D.A.: Vigilante justice does not pay
A Willows man was sentenced to eight months in county jail for his part in what Glenn County District Attorney Bob Maloney called a case of "vigilante justice."
Superior Court Judge Donald Byrd handed down the sentence on a charge of false imprisonment Friday morning to Manuel D. Molina, 42, and the time amounted to twice that recommended by the Probation Department.
“The main players in this incident have been brought to justice,” Maloney said.
The district attorney praised the hard work of the Willows police and county sheriff’s officials in what he described as a “very difficult and complicated case,” which started with a home burglary in November, 2010.
That is when the home of Molina and Raina Arnold was hit.
Jeffery McMahon, 19, reported on Nov. 30, 2010, that he was taken to a house on Fifth Street in Willows, where he was accused of having committed the burglary, and was then beaten unconscious, the District Attorney’s Office reported.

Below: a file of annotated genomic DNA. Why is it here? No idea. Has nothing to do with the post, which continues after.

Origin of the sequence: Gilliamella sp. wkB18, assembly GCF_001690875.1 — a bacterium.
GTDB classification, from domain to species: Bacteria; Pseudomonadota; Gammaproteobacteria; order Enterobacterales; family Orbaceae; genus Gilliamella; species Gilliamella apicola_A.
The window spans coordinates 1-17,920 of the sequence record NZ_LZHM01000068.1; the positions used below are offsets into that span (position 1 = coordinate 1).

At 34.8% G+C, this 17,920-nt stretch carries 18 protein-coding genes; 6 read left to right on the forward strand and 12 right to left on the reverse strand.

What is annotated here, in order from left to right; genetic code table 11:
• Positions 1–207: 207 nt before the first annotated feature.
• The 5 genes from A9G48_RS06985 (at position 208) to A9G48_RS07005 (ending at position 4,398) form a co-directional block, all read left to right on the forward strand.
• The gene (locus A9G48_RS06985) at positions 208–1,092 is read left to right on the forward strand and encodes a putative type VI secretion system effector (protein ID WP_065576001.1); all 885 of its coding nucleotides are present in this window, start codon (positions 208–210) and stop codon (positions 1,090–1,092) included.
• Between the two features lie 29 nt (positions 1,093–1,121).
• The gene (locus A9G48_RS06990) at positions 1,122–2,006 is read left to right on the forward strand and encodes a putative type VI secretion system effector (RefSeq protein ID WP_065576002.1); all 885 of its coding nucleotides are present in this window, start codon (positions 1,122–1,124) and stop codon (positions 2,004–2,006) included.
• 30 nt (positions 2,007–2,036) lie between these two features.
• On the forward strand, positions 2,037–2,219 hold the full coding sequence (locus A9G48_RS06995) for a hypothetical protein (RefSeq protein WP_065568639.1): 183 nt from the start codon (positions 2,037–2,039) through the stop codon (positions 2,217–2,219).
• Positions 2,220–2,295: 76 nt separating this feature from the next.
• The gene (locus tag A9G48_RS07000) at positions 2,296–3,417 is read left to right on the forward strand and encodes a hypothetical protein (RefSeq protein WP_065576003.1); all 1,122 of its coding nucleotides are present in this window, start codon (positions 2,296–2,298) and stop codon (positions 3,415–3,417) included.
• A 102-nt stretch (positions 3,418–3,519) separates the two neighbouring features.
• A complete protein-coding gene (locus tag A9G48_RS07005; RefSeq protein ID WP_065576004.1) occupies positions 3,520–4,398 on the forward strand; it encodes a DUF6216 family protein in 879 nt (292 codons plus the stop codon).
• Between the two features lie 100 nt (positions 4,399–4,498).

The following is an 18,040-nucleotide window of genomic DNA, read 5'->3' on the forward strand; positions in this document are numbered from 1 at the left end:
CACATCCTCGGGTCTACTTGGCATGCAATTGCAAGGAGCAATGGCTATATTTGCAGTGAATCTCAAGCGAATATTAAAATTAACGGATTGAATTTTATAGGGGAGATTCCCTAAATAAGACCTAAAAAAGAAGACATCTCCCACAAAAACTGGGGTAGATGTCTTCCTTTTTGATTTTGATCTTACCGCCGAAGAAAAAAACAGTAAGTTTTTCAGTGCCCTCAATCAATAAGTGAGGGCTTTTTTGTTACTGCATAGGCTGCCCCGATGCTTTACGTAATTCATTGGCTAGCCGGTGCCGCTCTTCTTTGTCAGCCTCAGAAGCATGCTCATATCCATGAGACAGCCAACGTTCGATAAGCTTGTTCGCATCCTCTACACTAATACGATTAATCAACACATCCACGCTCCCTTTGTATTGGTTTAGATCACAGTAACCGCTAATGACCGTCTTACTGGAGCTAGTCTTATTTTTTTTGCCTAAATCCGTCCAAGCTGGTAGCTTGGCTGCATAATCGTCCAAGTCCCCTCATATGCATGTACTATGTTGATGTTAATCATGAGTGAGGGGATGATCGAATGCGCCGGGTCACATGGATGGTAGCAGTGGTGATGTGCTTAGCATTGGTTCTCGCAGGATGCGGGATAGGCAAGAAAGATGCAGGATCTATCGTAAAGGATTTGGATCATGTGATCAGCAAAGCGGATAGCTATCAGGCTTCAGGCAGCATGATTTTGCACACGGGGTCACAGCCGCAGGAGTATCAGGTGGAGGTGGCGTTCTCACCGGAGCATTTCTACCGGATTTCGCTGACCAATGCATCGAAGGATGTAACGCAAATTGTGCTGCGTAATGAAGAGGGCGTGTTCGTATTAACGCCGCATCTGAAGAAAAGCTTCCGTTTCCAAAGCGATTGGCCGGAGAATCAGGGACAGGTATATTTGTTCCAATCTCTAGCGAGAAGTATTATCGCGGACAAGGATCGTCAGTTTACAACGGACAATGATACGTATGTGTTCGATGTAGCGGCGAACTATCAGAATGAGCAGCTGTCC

McMahon described the house where he was taken, and a search found the described rope and a knife as well as material with red stains, the District Attorney’s Office reported.
As many as a half dozen people may have been involved in the affair, the investigation of which was clouded because many of those people had drug habits or were believed to have drug habits.
“The irony here and the danger of vigilante justice is that McMahon probably is not the person who burgled the Molina-Arnold house,” Maloney said.
And that case is still considered unresolved.
Molina was originally charged with false imprisonment, torture and conspiracy charges, but reached an plea agreement with the District Attorney’s Office.
In exchange for the no contest please on false imprisonment, the other charges were dropped.
Salvador Molina, Jr. will be sentenced on July 11 in Orland for a similar felony violation of aiding and abetting false imprisonment by force and violence, the District Attorney’s Office reported.